Moby Dick (1998)

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AUDIENCE SCORE

Critic Consensus: No consensus yet.

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Previous film versions of Moby Dick insisted upon including such imbecilities as romantic subplots and happy endings. John Huston's 1956 Moby Dick remains admirably faithful to its source. "Call me Ishmael" declares itinerant whaler Richard Basehart as the opening credits fade. Though slightly intimidated by the sermon delivered by Father Mapple (Orson Welles in a brilliant one-take cameo), who warns that those who challenge the sea are in danger of losing their souls, Ishmael nonetheless signs on to the Pequod, a whaling ship captained by the brooding, one-legged Ahab (Gregory Peck). For lo these many years, Ahab has been engaged in an obsessive pursuit of Moby Dick, the great white whale to whom he lost his leg. Ahab's dementia spreads throughout the crew members, who maniacally join their captain in his final, fatal attack upon the elusive, enigmatic Moby Dick. Screenwriter Ray Bradbury masterfully captures the allegorical elements in the Herman Melville original without sacrificing any of the film's entertainment value (Bradbury suffered his own "great white whale" in the form of director Huston, who sadistically ran roughshod over the sensitive author throughout the film).Cinematographer Oswald Morris' washed-out color scheme brilliantly underlines the foredoomed bleakness of the story. Moby Dick's one major shortcoming is its obviously artificial whale-but try telling a real whale to stay within camera range and hit its marks. ~ Hal Erickson, Rovi
Rating:
PG (For mild language and for some intense whaling action/violence)
Genre:
Action & Adventure , Drama , Television
Directed By:
Written By:
In Theaters:
 wide
On DVD:
Runtime:
Studio:
Hallmark Entertainment

Cast

Gregory Peck
as Capt. Ahab
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Critic Reviews for Moby Dick

All Critics (5)

There have been a number of adaptations of this book, arguably the greatest of all American novels, and this made-for-TV adaptation is a worthy addition, truer to the book than the 1956 film and it looks better too.

Full Review… | January 7, 2013
Laramie Movie Scope

No excerpt available.

November 24, 2004
EmanuelLevy.Com

No excerpt available.

July 24, 2003
Broomfield Enterprise

No excerpt available.

September 26, 2002
Boxoffice Magazine

No excerpt available.

Full Review… | September 18, 2002
Flick Filosopher

No excerpt available.

July 30, 2002
Arkansas Democrat-Gazette

Audience Reviews for Moby Dick

As far as TV Movies are concerned, Moby Dick is a very good film. Nonetheless, it has its flaws, but for what it is, it's a good version of a classic tale. I've never read the book; nevertheless, this is still an entertaining film. Patrick Stewart gives a good performance here, and director Franc Roddam delivers a film that is entertaining. At times, the film is flawed, but what do you expect from a made for TV movie? For what it is, Moby Dick is a must see film, and despite its imperfections, I very much enjoyed this film. Now the adaptations of Moby Dick have been quite inferior, as I understand it, and I haven't seen them, but this adaptation is pure entertainment and high adventure. Though the film has its imperfections, this film has plenty to offer. If you're looking for a good adventure film, then this version of Moby Dick is the one to watch. Like I previously stated, the film is imperfect, but is definitely worth watching, and is a far better made for TV film than what is usually produced. This may appeal to fans of the novel, and anyone looking for a good above average film to watch. Not perfect, but it entertains you nonetheless. The reason the film does work well is the very good cast of actor who deliver on-screen. Of course the key performance belongs to Patrick Stewart who lights up the screen. With a cast like this, this version is a must see for Moby Dick fans.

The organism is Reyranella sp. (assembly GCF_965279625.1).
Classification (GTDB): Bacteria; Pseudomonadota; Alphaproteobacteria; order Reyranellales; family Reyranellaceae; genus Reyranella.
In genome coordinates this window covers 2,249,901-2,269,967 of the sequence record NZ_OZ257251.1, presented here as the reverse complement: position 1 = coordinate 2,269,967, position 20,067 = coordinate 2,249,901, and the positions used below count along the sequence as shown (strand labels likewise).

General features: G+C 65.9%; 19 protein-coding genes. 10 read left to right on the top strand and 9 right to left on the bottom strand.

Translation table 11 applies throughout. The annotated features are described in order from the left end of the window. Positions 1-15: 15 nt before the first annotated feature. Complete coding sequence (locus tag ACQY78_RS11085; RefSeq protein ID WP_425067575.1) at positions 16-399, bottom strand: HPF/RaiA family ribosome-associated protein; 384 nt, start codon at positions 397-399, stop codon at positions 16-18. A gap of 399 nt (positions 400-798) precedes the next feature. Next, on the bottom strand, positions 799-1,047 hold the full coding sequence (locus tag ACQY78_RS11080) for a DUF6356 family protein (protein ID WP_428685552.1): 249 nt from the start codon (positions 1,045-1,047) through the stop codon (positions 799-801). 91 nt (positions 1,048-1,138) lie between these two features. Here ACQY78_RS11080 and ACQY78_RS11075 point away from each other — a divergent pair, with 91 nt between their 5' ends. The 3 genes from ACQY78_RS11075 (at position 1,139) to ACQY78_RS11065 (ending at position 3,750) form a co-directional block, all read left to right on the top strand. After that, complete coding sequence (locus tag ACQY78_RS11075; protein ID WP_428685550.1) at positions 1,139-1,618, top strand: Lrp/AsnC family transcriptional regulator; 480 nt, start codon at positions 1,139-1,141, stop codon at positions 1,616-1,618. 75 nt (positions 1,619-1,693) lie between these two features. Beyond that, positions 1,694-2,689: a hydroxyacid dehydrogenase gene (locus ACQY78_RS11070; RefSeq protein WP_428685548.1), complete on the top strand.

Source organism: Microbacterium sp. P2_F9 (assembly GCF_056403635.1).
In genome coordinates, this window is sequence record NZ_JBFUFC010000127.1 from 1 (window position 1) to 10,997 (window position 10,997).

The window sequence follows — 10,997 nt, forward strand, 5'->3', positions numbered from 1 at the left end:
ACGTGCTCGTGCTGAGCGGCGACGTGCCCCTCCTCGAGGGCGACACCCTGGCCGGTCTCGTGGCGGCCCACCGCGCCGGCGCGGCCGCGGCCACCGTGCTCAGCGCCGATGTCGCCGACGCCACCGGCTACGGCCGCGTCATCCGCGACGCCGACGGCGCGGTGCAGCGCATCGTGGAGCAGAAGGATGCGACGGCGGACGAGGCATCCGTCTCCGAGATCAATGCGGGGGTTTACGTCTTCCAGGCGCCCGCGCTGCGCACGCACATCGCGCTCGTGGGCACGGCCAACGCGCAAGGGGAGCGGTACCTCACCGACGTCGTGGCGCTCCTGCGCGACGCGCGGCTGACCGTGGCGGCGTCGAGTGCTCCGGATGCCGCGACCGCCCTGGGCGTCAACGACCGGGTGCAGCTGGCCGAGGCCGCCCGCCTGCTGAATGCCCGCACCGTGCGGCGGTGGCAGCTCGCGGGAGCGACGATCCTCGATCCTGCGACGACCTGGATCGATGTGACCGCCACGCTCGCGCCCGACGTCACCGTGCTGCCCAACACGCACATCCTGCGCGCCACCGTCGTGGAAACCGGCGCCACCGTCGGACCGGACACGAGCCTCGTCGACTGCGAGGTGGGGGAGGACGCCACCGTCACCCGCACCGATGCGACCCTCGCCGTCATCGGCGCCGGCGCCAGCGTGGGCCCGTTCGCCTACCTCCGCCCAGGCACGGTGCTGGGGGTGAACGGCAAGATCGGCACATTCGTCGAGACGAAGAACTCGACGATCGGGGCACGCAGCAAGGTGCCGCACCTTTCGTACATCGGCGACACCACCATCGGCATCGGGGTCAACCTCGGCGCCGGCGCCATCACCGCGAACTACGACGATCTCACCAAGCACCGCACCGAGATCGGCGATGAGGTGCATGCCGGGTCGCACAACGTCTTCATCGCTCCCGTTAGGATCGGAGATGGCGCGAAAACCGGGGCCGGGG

Alex roy
Alex roy

Super Reviewer

½

Patrick Stewart is a wonderfully crazed Captain Ahab.

Sunil Jawahir
Sunil Jawahir

Super Reviewer

½

Much better than I expected for a TV-movie. I'm one of the few people who've never read the book ( I must have skipped school that semester) or seen the Gregory Peck version, so I didn't know what to expect of the story. This held my attention throughout its 4 hour (commecial television) running time. Patrick Stewart was excellent as the whale-obsessed Ahab. Henry Thomas and the rest of the cast held their own. I particularly enjoyed Gregory Peck coming back to the fold as a minister of the Nantucket church. A well-done effort all around.

Cindy I
Cindy I

Super Reviewer

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